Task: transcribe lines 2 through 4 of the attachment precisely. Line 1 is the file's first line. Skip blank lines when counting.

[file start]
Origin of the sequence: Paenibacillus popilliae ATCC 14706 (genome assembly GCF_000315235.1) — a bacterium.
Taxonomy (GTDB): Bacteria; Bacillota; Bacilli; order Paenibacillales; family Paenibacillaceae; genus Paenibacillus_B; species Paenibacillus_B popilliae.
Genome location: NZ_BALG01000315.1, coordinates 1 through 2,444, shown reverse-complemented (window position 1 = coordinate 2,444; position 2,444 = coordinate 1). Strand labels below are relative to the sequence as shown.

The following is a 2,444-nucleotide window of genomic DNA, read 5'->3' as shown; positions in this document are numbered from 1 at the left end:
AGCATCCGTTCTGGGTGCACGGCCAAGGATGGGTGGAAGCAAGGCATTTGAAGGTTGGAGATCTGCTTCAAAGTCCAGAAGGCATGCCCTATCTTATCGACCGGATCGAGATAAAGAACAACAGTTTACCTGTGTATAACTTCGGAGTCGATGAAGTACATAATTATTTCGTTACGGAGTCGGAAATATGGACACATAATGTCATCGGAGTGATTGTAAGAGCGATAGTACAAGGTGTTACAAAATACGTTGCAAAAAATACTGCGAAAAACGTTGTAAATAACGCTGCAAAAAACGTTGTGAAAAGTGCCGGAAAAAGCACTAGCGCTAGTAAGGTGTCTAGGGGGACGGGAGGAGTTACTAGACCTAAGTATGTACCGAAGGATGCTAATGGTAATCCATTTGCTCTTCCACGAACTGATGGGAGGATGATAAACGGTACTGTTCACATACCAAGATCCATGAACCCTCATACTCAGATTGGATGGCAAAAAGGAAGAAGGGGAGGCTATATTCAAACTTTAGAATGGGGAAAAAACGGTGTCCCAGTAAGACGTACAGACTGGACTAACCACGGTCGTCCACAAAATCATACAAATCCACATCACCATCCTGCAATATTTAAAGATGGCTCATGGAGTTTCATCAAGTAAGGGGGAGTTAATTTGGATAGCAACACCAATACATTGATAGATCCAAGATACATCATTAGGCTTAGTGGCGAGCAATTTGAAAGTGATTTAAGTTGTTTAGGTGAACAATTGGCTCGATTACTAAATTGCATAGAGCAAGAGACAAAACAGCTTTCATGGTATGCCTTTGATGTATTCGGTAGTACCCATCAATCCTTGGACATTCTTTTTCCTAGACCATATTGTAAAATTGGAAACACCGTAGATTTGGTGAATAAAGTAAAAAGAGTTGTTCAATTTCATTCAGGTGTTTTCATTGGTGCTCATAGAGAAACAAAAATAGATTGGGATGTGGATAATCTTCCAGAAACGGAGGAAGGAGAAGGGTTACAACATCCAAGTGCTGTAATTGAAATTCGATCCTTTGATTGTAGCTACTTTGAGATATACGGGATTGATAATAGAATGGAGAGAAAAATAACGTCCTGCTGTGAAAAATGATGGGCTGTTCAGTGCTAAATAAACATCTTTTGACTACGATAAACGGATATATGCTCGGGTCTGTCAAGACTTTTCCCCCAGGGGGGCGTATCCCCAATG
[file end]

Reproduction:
Taxonomy (GTDB): Bacteria; Bacillota; Bacilli; order Paenibacillales; family Paenibacillaceae; genus Paenibacillus_B; species Paenibacillus_B popilliae.
Genome location: NZ_BALG01000315.1, coordinates 1 through 2,444, shown reverse-complemented (window position 1 = coordinate 2,444; position 2,444 = coordinate 1). Strand labels below are relative to the sequence as shown.

The following is a 2,444-nucleotide window of genomic DNA, read 5'->3' as shown; positions in this document are numbered from 1 at the left end: